10 June 2009

Miss Indonesia -- Learning to Speak Indonesian

I would have figured that to become Miss Indonesia that the ability to speak Indonesian, even Indonesian like Cinta Laura's hybrid version, would be a pre-requisite for entry into the competition. However, the crowning of the current Miss Indonesia proves otherwise.

The crowning of Karenina Sunny Halim (sometimes spelt Kerenina) is a interesting one. The young women are always stunningly beautiful, but pageants are supposed to have extended beyond the superficial looks to the judging of the women's skills and contributions to the greater community and not just whether she looks like a knock-out in an evening dress and a swimming costume. There is no doubt that Karenina is a beautiful young woman.

There is also little doubt that she is smart. She holds qualifications in public relations, teaching, performing arts, music, and marketing, among others. There is also little doubt that she does not speak much Indonesian. The question then is whether or not she is the best choice to represent Indonesia on the international stage?

Karenina needed a translator in order to be able to understand the questions from the Indonesian judges of the pageant. This is akin to, let's say, the winner of the Miss Australia pageant requiring a translator to answer the judges' questions in English. I don't know that it would ever happen.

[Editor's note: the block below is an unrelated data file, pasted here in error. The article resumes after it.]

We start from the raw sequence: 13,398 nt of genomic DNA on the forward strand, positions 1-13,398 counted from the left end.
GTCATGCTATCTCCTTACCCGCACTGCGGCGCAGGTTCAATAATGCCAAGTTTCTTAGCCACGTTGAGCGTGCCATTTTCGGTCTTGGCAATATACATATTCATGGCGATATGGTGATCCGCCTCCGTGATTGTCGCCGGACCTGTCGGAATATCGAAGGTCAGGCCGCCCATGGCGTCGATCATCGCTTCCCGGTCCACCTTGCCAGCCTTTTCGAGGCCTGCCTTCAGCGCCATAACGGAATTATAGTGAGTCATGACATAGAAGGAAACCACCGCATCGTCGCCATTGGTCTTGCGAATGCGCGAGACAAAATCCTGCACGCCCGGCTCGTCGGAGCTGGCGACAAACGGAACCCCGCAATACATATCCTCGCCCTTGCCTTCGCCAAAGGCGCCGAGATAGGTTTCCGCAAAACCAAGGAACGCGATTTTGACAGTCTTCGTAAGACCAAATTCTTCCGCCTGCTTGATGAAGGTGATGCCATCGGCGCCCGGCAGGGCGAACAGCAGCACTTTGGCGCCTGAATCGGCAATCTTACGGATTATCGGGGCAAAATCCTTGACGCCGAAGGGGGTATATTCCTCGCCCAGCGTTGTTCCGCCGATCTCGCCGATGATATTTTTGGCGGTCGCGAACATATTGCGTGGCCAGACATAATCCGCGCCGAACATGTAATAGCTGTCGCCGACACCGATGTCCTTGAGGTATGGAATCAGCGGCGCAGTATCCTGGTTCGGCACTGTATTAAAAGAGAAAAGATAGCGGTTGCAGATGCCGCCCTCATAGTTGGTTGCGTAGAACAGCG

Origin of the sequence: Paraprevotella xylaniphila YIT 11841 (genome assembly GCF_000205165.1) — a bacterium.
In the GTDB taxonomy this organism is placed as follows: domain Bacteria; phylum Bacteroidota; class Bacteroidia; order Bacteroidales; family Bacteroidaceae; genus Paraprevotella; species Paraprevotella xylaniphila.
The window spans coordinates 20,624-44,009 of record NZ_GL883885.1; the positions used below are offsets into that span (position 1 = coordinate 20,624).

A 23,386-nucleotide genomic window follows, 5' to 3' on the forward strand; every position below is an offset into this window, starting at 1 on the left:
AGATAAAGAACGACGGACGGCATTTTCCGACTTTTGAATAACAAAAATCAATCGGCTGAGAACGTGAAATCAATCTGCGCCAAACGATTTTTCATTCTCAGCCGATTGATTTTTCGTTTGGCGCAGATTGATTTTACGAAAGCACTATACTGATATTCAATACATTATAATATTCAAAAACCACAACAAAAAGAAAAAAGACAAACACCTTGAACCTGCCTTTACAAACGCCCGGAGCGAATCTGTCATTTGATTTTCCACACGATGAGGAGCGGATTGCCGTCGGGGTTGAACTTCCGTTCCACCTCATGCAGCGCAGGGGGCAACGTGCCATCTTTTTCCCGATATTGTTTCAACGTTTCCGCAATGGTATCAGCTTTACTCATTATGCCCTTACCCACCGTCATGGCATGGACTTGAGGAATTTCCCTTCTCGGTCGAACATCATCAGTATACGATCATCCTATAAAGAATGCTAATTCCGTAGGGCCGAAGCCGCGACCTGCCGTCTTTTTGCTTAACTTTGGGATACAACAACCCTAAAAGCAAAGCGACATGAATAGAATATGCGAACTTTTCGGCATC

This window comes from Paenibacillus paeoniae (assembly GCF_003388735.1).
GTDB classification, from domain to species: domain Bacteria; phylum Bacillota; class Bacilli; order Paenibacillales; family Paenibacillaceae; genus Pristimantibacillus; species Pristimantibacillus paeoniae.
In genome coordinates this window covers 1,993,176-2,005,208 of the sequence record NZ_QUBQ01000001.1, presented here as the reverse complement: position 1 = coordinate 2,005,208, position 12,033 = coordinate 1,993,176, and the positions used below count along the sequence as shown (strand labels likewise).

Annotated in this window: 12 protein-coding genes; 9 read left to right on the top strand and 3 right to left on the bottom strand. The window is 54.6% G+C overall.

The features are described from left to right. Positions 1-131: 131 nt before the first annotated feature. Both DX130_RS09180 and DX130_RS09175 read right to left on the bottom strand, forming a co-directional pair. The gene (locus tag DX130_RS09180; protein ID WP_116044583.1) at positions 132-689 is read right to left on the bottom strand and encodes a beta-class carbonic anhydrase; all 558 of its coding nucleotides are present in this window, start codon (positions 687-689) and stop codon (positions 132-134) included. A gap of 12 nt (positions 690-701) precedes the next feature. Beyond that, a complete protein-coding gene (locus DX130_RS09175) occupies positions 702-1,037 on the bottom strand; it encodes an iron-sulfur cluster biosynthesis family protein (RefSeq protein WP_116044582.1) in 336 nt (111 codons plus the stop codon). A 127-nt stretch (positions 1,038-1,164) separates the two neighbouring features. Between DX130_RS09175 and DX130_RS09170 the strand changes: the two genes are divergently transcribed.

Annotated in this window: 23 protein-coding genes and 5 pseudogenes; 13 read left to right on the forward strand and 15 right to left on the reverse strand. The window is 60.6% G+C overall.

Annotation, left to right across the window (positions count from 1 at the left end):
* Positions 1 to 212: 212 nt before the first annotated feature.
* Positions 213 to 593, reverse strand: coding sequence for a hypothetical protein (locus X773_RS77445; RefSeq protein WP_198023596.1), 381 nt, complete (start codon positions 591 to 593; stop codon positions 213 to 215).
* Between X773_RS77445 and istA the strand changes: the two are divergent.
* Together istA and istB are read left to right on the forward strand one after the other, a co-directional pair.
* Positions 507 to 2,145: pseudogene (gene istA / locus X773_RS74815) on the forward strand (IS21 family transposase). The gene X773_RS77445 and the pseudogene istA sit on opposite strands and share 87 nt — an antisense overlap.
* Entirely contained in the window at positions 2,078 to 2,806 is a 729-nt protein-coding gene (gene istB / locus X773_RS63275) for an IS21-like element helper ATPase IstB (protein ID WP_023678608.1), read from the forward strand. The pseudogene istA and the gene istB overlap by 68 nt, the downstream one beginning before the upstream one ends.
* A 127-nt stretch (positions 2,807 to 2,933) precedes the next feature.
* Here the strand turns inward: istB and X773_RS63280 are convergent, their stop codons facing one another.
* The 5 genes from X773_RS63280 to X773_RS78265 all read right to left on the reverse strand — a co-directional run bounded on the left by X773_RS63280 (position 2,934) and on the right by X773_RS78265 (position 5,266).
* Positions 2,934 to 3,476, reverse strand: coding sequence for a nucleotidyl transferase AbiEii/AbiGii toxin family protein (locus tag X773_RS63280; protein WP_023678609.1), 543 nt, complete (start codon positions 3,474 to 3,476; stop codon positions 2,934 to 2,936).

It seems that Karenina is also a little short on the knowledge of Indonesian culture front as well. My guess is that she is in for a crash course in the Indonesian language and the culture of the vast archipelago that is Indonesia.

Nevertheless, I wish her nothing but the best as she represents Indonesia in the Miss World competition to be held in Johannesburg in South Africa.


Harry Nizam H. said...

The Jakarta Post quoted her saying that she doesn't speak Indonesian & doesn't know Indonesian culture.
I hope that she can master both in 6 months as she hoped.
I know fellow Indonesians who live most of the time here but do not know much about our culture.
But it's not her fault, it's the judges' who choose her.
I wonder what would you say if a Miss Australia doesn't speak English and don't know the culture.

Rob Baiton said...


It was an interesting choice. I do not think that one can master the language and culture in six months.

Your mastery after six months is going to be bahasa sehar-hari, which is a eclectic mix of all sorts. If we are talking proper and correct Indonesian (Bhs. Indonesia yg baik dan benar), then it ain't gonna happen.

All of these issues I addressed in the post.

I don't know that it would happen that Australia would choose a representative that knew neither the culture nor the language.